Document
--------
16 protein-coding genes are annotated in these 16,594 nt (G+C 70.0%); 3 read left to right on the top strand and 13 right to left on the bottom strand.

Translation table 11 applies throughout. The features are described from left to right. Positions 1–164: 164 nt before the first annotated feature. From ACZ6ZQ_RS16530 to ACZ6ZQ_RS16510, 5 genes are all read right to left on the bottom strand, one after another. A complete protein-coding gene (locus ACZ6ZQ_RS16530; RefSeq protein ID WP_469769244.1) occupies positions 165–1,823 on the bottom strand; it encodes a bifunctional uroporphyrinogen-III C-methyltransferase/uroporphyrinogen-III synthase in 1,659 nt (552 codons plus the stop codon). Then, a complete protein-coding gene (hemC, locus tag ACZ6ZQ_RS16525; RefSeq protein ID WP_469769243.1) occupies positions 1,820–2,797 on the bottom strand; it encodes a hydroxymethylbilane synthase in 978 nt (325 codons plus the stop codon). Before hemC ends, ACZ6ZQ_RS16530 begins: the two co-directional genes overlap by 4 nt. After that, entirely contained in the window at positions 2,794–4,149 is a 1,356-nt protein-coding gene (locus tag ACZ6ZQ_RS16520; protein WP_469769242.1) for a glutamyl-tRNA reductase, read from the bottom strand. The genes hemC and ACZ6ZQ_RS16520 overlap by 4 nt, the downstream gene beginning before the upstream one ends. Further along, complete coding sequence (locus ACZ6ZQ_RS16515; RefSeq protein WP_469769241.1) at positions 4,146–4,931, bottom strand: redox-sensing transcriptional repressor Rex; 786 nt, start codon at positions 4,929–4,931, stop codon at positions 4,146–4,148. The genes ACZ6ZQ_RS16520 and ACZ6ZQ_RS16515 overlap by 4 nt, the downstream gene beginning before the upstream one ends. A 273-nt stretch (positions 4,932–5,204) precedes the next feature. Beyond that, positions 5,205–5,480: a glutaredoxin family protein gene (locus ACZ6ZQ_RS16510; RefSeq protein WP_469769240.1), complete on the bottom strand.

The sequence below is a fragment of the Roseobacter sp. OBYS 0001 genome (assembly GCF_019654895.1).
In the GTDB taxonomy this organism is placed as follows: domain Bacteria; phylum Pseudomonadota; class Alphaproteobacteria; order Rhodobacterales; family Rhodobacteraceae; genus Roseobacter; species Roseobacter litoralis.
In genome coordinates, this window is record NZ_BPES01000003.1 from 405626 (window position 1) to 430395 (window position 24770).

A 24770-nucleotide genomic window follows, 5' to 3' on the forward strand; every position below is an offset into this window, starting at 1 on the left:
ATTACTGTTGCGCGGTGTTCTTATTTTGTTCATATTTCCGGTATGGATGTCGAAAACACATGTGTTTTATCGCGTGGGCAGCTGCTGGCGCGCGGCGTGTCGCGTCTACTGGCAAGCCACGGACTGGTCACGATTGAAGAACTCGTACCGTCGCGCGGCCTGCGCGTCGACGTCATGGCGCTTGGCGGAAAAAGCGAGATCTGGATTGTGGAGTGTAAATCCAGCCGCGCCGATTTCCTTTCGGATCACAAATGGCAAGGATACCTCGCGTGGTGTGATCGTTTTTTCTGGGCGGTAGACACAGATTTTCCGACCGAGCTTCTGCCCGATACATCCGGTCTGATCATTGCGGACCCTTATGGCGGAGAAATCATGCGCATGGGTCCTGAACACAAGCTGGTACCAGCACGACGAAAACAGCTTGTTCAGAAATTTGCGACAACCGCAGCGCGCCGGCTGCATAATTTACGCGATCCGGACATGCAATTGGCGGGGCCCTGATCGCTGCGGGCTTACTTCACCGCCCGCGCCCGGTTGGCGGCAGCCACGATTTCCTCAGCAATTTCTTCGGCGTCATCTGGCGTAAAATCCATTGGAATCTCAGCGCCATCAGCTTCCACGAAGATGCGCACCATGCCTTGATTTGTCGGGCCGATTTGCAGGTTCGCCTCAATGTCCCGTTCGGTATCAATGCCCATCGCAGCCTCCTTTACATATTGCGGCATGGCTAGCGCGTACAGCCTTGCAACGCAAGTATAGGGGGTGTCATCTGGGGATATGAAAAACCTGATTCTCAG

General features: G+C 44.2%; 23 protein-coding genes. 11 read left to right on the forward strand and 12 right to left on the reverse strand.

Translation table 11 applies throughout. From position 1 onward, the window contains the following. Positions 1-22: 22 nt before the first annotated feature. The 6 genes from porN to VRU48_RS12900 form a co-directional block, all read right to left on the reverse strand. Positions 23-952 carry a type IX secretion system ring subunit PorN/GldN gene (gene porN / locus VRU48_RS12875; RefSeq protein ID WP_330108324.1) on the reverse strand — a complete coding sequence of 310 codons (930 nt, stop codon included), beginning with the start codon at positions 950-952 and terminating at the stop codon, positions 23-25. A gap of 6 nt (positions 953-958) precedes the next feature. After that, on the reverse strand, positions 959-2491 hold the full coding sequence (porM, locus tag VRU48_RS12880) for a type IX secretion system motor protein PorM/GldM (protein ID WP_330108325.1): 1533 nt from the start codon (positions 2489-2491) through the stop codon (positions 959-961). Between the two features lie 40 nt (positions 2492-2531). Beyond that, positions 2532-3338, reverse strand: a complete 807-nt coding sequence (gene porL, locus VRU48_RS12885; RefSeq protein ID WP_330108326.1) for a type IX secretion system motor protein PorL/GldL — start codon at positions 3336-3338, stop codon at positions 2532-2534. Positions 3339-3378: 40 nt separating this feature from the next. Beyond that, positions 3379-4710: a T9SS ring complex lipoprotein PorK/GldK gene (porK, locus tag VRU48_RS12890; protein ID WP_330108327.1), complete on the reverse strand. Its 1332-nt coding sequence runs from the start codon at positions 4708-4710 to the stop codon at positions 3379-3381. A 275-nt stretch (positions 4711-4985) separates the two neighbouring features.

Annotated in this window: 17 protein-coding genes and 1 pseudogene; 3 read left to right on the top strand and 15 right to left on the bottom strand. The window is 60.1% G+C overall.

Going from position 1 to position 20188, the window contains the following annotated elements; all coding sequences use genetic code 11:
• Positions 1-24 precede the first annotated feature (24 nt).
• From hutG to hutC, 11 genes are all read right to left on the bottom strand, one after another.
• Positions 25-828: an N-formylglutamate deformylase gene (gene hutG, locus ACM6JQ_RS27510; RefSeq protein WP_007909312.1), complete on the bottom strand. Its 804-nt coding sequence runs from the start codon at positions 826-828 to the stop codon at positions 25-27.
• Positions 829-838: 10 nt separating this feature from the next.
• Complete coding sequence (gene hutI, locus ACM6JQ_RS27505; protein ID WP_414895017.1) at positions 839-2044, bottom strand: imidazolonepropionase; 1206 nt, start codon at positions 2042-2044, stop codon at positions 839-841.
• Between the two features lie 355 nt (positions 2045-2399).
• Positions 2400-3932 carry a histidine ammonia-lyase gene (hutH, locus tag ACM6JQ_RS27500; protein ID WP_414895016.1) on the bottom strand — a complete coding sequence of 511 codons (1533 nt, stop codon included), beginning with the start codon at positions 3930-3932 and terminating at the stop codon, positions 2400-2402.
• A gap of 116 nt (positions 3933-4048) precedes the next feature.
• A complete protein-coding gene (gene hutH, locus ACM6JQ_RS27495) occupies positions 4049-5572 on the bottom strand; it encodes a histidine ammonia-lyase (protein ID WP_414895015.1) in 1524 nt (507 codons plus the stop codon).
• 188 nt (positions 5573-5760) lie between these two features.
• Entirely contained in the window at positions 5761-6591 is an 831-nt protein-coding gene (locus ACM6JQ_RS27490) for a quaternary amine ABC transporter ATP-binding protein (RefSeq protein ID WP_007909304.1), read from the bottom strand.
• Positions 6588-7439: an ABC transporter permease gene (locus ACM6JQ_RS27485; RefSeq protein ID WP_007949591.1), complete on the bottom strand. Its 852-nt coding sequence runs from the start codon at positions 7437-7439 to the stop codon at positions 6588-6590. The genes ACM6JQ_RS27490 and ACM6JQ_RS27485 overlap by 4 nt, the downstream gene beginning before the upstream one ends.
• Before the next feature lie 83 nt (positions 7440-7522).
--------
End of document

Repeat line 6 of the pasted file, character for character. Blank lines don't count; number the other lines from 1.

A 24770-nucleotide genomic window follows, 5' to 3' on the forward strand; every position below is an offset into this window, starting at 1 on the left: